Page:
Horizontal gene transfer events provide the basis for extensive dissemination of antimicrobial resistance traits between bacterial populations. Conjugation is considered to be the most frequent mechanism behind new resistance acquisitions in clinical pathogens but does not fully explain the resistance patterns seen in some bacterial genera. Gene transfer by natural transformation has been described for numerous clinical isolates, including some Acinetobacter species. The main aim of this study was to determine to what extent clinical, resistant Acinetobacter spp. isolates, express competence for natural transformation. Twenty-two clinical Acinetobacter spp. isolates collected over a 16-year time period, from five different geographical separated and/or distinct Portuguese Hospitals were tested for natural transformability. Fourteen isolates, including 11 A. baumannii, 2 A. nosocomialis and 1 Acinetobacter sp., were identified as competent on semisolid media facilitating surface-motility. Competent Acinetobacter isolates were found in all the hospitals tested. Furthermore, osmolarity was shown to influence the uptake of exogenous DNA by competent A. baumannii A118. Our study demonstrates that natural competence is common among clinical isolates of Acinetobacter spp., and hence likely an important trait for resistance acquisition. Full article
(This article belongs to the Special Issue Multidrug-Resistant Pathogens)
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Open AccessCommunication Susceptibility of Virulent Yersinia pestis Bacteria to Predator Bacteria in the Lungs of Mice
Microorganisms 2019, 7(1), 2; https://doi.org/10.3390/microorganisms7010002
Received: 10 November 2018 / Revised: 17 December 2018 / Accepted: 18 December 2018 / Published: 21 December 2018
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Abstract
Multi-drug resistant bacterial infections are a serious threat to global public health. Changes in treatment modalities and prudent use of antibiotics can assist in reducing the threat, but new approaches are also required for untreatable cases. The use of predatory bacteria, such as [...] Read more.
Multi-drug resistant bacterial infections are a serious threat to global public health. Changes in treatment modalities and prudent use of antibiotics can assist in reducing the threat, but new approaches are also required for untreatable cases. The use of predatory bacteria, such as Bdellovibrio bacteriovorus, is among the novel approaches being considered as possible therapeutics for antibiotic resistant and/or unidentified bacterial infections. Previous studies have examined the feasibility of using predatory bacteria to reduce colony-forming units (CFUs) in the lungs of rats exposed to lethal doses of Klebsiella pneumoniae; here we apply the approach to the Tier 1 select agent Yersinia pestis, and show that three doses of B. bacteriovorus introduced every six hours reduces the number of CFUs of Y. pestis in the lungs of inoculated mice by 86% after 24 h of infection. These experiments further demonstrate that predatory bacteria may serve to combat Gram negative bacterial infections, including those considered potential bioweapon agents, in the future. Full article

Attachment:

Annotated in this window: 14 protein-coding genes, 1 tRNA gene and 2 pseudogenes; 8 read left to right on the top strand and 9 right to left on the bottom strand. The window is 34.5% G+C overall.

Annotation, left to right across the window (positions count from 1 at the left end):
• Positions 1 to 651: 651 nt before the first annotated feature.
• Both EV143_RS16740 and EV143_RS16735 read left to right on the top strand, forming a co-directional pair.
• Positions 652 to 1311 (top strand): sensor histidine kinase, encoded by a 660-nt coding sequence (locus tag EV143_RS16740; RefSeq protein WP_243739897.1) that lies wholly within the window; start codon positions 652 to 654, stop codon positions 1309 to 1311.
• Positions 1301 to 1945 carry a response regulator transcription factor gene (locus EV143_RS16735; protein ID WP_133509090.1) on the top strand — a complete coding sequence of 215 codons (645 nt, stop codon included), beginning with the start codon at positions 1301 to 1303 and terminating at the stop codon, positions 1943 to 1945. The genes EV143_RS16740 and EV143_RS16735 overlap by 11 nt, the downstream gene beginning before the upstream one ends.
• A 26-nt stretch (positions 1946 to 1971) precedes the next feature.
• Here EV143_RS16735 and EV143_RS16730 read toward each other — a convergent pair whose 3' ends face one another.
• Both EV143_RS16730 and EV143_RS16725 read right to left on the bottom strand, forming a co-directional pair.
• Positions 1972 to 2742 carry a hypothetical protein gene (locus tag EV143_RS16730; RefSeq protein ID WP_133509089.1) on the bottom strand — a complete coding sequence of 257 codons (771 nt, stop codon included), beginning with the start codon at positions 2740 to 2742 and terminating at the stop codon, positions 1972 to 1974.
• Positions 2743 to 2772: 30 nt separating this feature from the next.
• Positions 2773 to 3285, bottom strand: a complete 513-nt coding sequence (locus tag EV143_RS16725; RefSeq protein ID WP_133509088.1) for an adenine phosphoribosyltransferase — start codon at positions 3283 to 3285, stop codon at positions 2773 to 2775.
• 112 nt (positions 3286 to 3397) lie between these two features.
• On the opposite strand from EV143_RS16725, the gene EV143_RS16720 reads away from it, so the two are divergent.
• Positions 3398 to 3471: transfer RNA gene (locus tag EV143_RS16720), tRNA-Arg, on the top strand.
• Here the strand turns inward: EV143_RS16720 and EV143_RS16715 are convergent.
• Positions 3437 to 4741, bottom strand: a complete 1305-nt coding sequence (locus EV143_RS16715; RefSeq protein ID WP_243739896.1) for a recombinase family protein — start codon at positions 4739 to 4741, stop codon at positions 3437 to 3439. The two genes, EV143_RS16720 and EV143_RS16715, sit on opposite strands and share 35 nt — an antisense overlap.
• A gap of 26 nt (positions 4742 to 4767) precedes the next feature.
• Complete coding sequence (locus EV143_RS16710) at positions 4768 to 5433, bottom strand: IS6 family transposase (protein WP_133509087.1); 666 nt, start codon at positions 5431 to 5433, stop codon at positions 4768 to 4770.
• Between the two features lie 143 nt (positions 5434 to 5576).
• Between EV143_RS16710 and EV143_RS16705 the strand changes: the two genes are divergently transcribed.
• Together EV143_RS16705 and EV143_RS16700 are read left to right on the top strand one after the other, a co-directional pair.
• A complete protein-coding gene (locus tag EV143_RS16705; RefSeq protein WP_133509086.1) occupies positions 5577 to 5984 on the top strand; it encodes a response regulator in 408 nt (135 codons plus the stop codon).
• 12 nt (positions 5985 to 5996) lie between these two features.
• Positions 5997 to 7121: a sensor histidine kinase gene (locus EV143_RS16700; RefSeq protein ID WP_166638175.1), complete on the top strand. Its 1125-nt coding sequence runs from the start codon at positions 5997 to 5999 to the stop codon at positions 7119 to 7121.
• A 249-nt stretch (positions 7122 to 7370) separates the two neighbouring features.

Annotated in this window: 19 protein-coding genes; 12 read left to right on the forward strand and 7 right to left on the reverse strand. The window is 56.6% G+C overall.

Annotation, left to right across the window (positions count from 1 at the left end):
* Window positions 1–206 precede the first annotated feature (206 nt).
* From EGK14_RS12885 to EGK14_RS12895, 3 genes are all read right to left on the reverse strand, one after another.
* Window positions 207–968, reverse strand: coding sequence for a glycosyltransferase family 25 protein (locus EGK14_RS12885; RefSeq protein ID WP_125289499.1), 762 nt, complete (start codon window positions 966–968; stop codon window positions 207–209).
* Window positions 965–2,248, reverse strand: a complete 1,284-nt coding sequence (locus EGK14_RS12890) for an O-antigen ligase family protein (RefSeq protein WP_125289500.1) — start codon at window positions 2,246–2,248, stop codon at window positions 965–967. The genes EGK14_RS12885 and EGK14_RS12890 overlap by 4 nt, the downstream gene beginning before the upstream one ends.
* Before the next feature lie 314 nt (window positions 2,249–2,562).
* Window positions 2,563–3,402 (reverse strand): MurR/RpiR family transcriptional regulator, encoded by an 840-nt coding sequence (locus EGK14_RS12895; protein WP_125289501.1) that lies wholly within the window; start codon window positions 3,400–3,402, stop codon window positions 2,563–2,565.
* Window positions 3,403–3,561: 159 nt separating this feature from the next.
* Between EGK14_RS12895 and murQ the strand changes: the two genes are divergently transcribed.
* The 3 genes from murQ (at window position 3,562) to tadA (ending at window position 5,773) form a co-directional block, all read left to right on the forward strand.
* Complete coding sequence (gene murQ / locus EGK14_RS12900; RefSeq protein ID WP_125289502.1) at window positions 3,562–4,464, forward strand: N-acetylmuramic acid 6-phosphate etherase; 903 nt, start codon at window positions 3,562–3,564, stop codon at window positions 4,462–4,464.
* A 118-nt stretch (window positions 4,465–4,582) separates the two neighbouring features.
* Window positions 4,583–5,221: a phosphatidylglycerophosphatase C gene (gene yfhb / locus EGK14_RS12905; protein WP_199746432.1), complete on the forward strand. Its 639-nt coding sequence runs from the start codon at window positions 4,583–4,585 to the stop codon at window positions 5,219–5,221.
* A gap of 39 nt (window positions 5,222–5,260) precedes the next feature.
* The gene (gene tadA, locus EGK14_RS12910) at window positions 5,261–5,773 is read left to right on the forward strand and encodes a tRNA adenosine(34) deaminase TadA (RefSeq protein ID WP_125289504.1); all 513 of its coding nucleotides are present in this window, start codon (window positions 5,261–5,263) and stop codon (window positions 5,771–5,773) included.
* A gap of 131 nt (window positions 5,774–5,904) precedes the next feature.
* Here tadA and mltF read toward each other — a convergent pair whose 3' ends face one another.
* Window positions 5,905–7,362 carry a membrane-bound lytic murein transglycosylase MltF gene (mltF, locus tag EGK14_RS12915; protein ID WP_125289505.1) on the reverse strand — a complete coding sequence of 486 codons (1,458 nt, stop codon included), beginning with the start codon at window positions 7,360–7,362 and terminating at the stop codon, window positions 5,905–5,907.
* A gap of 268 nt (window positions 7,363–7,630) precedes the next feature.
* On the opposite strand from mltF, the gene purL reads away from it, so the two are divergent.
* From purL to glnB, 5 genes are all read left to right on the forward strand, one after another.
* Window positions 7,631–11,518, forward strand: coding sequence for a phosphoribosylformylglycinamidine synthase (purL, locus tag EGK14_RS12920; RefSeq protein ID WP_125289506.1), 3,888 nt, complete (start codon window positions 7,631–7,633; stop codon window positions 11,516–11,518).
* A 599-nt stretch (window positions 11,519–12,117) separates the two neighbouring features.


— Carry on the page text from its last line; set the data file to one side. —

(This article belongs to the Special Issue Multidrug-Resistant Pathogens)
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Review

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Open AccessReview Plasmid-Mediated Colistin Resistance in Salmonella enterica: A Review
Microorganisms 2019, 7(2), 55; https://doi.org/10.3390/microorganisms7020055
Received: 31 January 2019 / Revised: 13 February 2019 / Accepted: 15 February 2019 / Published: 19 February 2019
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Abstract
Colistin is widely used in food-animal production. Salmonella enterica is a zoonotic pathogen, which can pass from animal to human microbiota through the consumption of contaminated food, and cause disease, often severe, especially in young children, elderly and immunocompromised individuals. Recently, plasmid-mediated colistin [...] Read more.
Colistin is widely used in food-animal production. Salmonella enterica is a zoonotic pathogen, which can pass from animal to human microbiota through the consumption of contaminated food, and cause disease, often severe, especially in young children, elderly and immunocompromised individuals. Recently, plasmid-mediated colistin resistance was recognised; mcr-like genes are being identified worldwide. Colistin is not an antibiotic used to treat Salmonella infections, but has been increasingly used as one of the last treatment options for carbapenem resistant Enterobacteria in human infections. The finding of mobilizable mcr-like genes became a global concern due to the possibility of horizontal transfer of the plasmid that often carry resistance determinants to beta-lactams and/or quinolones. An understanding of the origin and dissemination of mcr-like genes in zoonotic pathogens such as S. enterica will facilitate the management of colistin use and target interventions to prevent further spread. The main objective of this review was to collect epidemiological data about mobilized colistin resistance in S. enterica, describing the mcr variants, identified serovars, origin of the isolate, country and other resistance genes located in the same genetic platform. Full article